To the editors:
The October 18 Reader article by Jim Krohe on the proposed Central Area Circulator ("Daley's Trolley") reads more like an unabashed public relations piece or a politically motivated feasibility study notable more for what it leaves out than for what it contains.
First, the article neglects to put the circulator in the context of what is happening to mass transit in Chicago today: namely that the financially strapped CTA, in the face of a $57 million deficit, is proposing to cut 23 el stations and 11 bus routes and to raise fares by as much as 15 percent. Mr. Krohe fails to mention that the $747 million in funding for the circulator will only pay for its construction, not for operation and maintenance. Will the circulator drain money from the CTA? That's a question begging to be asked.
When the smoke clears from the CTA's budget troubles, our public transit system will be a permanently and drastically scaled-down version of a system which was once hailed as among the nation's best. What will this do to air pollution, economic vitality of the city, and the already overburdened and decaying roadways?
Spurred by these dangerous developments, a Citizens' Transit Organization (278-4800) is being formed to fight for improved, equitable, affordable, and environmentally conscious public transit in Chicago.
A related question the article fails to address are the priorities underlying such transit choices. Federal transportation funding for highways and mass transit comes out of the same pot. If Chicago uses up its chits on a Cadillac trolley system to allow tourists to avoid dirty subways and downtown office workers--already at their jobs--to shop at Saks on their lunch hours, what will be left for other transportation projects? For example, will there be money for the proposed Mid City Transit Way, a circumferential line that would connect all rapid transit lines and O'Hare and Midway?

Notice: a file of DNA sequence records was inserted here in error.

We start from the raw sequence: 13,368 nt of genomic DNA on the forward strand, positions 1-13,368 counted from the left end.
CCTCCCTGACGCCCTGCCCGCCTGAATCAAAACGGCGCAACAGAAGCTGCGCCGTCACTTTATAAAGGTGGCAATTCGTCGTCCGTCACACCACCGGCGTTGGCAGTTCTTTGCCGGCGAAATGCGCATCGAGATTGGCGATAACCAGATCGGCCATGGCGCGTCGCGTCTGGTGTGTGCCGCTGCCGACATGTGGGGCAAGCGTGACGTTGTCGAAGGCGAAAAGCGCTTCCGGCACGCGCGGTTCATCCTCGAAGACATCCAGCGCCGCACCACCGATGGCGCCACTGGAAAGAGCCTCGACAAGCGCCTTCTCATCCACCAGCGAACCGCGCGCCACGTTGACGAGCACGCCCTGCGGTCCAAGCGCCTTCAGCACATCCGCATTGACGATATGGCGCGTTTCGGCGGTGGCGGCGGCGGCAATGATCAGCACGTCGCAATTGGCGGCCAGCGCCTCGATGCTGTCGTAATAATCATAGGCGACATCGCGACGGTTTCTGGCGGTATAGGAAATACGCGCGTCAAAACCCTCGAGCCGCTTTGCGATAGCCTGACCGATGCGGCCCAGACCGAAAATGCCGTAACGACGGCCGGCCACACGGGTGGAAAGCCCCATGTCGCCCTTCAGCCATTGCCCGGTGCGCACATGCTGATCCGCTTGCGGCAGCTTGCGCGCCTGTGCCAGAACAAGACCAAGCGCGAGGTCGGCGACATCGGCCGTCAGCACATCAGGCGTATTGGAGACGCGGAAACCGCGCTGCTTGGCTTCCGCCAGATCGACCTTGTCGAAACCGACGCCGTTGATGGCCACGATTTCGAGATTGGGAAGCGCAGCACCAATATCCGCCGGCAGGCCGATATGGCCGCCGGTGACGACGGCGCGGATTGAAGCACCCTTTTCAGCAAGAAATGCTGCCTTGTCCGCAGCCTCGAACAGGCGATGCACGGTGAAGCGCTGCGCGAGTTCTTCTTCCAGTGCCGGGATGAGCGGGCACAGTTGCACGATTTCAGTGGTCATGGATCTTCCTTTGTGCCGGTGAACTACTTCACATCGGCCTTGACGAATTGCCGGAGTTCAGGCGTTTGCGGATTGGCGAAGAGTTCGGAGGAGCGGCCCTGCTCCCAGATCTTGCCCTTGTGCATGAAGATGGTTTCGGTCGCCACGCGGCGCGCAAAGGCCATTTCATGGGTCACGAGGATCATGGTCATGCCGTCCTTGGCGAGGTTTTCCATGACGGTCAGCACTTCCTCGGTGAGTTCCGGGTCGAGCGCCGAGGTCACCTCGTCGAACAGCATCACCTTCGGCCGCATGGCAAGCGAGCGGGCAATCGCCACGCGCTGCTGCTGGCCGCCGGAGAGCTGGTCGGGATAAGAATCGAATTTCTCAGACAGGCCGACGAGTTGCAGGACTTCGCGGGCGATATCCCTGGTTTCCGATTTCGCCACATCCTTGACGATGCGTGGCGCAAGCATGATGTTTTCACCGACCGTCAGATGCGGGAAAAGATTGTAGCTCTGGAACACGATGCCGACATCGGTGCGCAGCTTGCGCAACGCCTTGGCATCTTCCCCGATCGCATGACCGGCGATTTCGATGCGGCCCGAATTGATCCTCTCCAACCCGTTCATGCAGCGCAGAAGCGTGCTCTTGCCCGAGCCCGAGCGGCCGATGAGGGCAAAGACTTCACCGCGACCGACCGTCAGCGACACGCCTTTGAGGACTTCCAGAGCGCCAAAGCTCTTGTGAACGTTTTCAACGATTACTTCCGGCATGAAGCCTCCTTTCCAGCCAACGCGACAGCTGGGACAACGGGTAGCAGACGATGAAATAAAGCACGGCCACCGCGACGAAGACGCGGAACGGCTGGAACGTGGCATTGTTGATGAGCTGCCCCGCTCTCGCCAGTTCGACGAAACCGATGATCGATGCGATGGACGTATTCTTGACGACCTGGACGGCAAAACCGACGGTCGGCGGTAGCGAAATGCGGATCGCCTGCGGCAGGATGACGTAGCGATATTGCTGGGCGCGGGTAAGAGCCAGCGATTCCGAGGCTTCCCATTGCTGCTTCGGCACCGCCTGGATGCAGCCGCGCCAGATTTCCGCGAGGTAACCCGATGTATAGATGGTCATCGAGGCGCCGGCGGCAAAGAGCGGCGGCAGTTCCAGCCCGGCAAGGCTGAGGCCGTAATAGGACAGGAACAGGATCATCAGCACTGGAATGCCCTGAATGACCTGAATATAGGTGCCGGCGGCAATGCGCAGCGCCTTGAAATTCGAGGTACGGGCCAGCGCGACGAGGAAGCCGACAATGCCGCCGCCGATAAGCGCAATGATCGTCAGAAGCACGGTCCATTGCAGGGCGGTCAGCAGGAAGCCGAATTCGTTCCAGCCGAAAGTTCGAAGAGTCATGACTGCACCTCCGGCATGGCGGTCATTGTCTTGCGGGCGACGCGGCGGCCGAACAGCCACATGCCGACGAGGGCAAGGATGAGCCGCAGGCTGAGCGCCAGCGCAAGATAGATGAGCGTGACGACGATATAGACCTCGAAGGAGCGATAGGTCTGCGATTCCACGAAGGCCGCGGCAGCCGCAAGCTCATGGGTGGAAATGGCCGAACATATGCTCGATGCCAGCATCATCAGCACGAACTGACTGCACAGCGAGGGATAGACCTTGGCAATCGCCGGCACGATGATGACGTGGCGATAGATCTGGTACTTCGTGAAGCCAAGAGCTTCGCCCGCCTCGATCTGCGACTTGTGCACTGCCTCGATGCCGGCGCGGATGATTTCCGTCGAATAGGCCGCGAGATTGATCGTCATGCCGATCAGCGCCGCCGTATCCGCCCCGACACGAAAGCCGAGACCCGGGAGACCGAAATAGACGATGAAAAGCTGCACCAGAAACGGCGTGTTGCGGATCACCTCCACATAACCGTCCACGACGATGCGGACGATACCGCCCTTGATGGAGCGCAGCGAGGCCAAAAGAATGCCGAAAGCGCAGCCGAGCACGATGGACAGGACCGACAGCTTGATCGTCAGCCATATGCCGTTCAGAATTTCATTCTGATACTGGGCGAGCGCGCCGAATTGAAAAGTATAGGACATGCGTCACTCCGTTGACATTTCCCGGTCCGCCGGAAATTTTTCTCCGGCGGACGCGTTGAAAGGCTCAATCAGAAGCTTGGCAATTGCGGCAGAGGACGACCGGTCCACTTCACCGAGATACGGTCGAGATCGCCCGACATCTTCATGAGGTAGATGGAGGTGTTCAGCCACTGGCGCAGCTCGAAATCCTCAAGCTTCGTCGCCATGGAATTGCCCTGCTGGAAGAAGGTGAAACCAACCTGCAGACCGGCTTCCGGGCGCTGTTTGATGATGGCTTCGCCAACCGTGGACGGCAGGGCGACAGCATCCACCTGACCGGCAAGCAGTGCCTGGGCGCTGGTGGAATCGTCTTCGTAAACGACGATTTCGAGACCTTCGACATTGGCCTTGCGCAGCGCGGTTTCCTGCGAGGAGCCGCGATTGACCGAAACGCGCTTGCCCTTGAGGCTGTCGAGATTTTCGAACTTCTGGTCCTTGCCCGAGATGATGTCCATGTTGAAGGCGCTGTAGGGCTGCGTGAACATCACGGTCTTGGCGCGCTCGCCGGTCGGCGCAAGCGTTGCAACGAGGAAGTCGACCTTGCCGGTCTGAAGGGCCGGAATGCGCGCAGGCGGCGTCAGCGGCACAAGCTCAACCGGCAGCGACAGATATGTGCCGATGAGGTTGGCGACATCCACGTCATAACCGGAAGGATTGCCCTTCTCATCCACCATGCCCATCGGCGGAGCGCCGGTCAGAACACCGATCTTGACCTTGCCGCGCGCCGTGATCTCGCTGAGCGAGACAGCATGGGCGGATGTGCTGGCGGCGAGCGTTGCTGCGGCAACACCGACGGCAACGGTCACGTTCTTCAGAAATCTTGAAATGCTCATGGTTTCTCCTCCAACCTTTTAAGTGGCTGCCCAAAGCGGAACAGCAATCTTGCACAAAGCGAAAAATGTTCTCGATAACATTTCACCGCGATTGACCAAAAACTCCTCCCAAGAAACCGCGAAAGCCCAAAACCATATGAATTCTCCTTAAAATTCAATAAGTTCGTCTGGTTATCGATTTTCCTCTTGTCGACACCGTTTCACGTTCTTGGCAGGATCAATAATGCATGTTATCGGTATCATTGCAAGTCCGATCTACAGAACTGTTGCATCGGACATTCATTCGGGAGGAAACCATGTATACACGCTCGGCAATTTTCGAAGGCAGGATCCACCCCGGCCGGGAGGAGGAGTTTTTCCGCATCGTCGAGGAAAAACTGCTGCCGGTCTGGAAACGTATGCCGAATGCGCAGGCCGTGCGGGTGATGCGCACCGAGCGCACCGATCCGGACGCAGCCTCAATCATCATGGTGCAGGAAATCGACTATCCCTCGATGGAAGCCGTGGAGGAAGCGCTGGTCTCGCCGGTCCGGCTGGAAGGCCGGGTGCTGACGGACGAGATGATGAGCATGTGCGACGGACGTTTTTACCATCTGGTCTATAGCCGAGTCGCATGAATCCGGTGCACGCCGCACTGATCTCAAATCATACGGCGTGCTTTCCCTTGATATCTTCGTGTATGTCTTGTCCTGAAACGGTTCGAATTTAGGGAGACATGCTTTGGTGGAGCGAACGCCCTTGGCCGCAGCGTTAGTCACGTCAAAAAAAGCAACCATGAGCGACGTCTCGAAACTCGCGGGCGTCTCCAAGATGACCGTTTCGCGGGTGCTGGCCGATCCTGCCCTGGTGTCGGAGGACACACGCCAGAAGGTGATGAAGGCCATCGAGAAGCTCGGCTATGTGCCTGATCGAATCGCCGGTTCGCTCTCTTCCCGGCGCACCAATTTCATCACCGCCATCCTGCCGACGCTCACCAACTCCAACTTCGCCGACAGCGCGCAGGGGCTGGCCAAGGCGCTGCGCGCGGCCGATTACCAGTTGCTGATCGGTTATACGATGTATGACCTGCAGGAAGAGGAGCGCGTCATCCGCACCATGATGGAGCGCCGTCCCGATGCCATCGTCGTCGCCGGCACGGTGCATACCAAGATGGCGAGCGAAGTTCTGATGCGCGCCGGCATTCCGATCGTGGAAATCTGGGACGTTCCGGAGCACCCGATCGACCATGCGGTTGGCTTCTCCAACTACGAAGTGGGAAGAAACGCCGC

Mr. Krohe notes that $747 million for a trolley is not a large number by today's standards. Clearly, three-quarters of a billion dollars IS a lot of money--even in the realm of transportation spending--when you consider the brutal cuts and the fare increases the CTA is proposing to make up a $57 million deficit (one-fifteenth the cost of the circulator). Again, context is enlightening.
Daley, whom Mr. Krohe praises as "the first mayor in modern times with a passion for making things work," has failed to provide a smidgen of leadership on the CTA's current woes. However, he is an active booster for the trolley. So perhaps the appropriate question for Daley is, "Does he want to make things work for the out-of-town shopper, or the neighborhood resident trying to get to work?"
Finally, the article leaves out the voices of those who do have questions about the circulator. Those grumpy neighborhood groups, whom Krohe mentions in passing, would have been happy to help frame these issues and to raise other important questions. Mr. Krohe either chose not to talk to such individuals or not to include their comments. This is either irresponsible journalism or boosterism. Usually the Reader can be counted on to avoid both.
Rest assured that the Citizens' Transit Organization (278-4800) WILL be asking such questions.
Citizens' Transit Organization